Mauk And she has the backing of the House minority leader, Kevin McCarthy, and some of the other top leaders in the party. And one would think that would not be to Rosendale's favor there.

Holly, there's more than one bill moving through the state Legislature that would make it harder to vote, and a bill sponsored by Florence Republican Sharon Greef would, for example, end same-day voter registration.

Michels Yeah, there's a handful of these bills that are moving through. This one — the Greef one that you mentioned — is a priority for the Republican Secretary of State Christi Jacobsen.

Republicans have focused on this platform through this session of improving what they're calling "election integrity" — that's a phrase we're hearing a lot at the Capitol this week.

We did hear from some elections administrators who said that bumping back the deadline for when people could register to vote to the noon on Monday before would help them focus on running elections and not deal with people registering at the same time. And we have seen long lines in recent days.

But, like you said, it does make it harder to vote. There's people who are opposed to this measure, calling it voter suppression, saying it would create obstacles that don't exist right now.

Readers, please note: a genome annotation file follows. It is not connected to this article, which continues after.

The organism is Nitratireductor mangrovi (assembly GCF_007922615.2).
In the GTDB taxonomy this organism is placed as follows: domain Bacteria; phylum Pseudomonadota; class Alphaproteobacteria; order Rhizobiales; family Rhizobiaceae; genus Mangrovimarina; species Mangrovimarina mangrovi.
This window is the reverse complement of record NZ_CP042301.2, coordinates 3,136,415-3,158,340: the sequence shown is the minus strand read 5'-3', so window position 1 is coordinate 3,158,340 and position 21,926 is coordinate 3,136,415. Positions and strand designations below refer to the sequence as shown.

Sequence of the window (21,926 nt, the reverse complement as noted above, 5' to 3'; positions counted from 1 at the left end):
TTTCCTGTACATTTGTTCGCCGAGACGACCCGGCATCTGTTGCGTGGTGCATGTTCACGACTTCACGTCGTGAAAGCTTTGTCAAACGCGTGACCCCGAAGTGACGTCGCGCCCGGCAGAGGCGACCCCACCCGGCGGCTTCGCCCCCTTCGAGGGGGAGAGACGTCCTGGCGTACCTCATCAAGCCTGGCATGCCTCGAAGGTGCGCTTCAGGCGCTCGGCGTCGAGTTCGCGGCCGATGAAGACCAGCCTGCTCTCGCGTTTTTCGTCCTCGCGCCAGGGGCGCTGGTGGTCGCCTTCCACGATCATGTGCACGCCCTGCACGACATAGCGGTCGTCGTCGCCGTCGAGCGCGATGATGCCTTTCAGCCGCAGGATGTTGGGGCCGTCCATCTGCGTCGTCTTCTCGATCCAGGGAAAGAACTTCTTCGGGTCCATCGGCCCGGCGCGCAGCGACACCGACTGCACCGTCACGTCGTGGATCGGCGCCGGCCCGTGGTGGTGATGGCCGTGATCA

We're also seeing a pretty interesting divide among Republicans in the House on this bill. It initially cut off registration on Friday before an election, and the bill was actually dead for a while before it was revived this week with a change that put that deadline at Monday before the vote.

Republicans are saying this was a compromise, but we did see a pretty interesting skirmish on the House floor with some Republicans asking why they would be compromising given that they won by pretty big margins in November.

Mauk Browning Democrat Marvin Weatherwax is among the many opponents to the bill. Here's what he had to say:

"I will call this what it is: voter suppression. I'm kind of upset that we would even think of doing something like this to our people, to any of our people — I'm not speaking for any specific group."

Mauk When he says to a people, he's talking about this being a suppression of the Native American vote.

Michels Yeah, we heard from a lot of people in Native communities around the state about how this would really, really hamper issues there. And, you know, they brought up sort of long-time issues that Natives have had with voting. For one, just not being allowed to vote to, you know, we had a big lawsuit in Montana over access to voting.